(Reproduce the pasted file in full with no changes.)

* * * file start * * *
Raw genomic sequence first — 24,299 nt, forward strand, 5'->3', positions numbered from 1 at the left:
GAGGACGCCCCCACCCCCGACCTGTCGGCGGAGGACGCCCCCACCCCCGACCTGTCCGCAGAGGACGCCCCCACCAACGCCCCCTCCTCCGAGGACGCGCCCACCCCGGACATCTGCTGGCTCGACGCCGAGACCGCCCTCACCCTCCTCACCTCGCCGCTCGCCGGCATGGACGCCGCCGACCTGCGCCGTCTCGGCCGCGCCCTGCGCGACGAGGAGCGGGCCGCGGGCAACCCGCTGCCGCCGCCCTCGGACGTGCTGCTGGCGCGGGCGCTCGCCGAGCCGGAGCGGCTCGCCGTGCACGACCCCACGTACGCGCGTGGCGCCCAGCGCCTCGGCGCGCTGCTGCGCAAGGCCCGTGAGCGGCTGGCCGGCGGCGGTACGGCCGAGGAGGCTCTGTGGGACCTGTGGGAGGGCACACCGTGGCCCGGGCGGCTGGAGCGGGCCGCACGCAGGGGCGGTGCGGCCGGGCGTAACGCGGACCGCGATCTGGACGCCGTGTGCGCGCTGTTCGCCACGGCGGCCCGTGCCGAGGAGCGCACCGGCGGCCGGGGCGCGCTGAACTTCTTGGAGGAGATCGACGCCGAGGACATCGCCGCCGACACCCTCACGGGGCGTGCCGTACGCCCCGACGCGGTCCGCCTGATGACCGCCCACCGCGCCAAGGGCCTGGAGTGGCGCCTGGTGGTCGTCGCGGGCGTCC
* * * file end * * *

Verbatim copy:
Raw genomic sequence first — 24,299 nt, forward strand, 5'->3', positions numbered from 1 at the left:
GAGGACGCCCCCACCCCCGACCTGTCGGCGGAGGACGCCCCCACCCCCGACCTGTCCGCAGAGGACGCCCCCACCAACGCCCCCTCCTCCGAGGACGCGCCCACCCCGGACATCTGCTGGCTCGACGCCGAGACCGCCCTCACCCTCCTCACCTCGCCGCTCGCCGGCATGGACGCCGCCGACCTGCGCCGTCTCGGCCGCGCCCTGCGCGACGAGGAGCGGGCCGCGGGCAACCCGCTGCCGCCGCCCTCGGACGTGCTGCTGGCGCGGGCGCTCGCCGAGCCGGAGCGGCTCGCCGTGCACGACCCCACGTACGCGCGTGGCGCCCAGCGCCTCGGCGCGCTGCTGCGCAAGGCCCGTGAGCGGCTGGCCGGCGGCGGTACGGCCGAGGAGGCTCTGTGGGACCTGTGGGAGGGCACACCGTGGCCCGGGCGGCTGGAGCGGGCCGCACGCAGGGGCGGTGCGGCCGGGCGTAACGCGGACCGCGATCTGGACGCCGTGTGCGCGCTGTTCGCCACGGCGGCCCGTGCCGAGGAGCGCACCGGCGGCCGGGGCGCGCTGAACTTCTTGGAGGAGATCGACGCCGAGGACATCGCCGCCGACACCCTCACGGGGCGTGCCGTACGCCCCGACGCGGTCCGCCTGATGACCGCCCACCGCGCCAAGGGCCTGGAGTGGCGCCTGGTGGTCGTCGCGGGCGTCC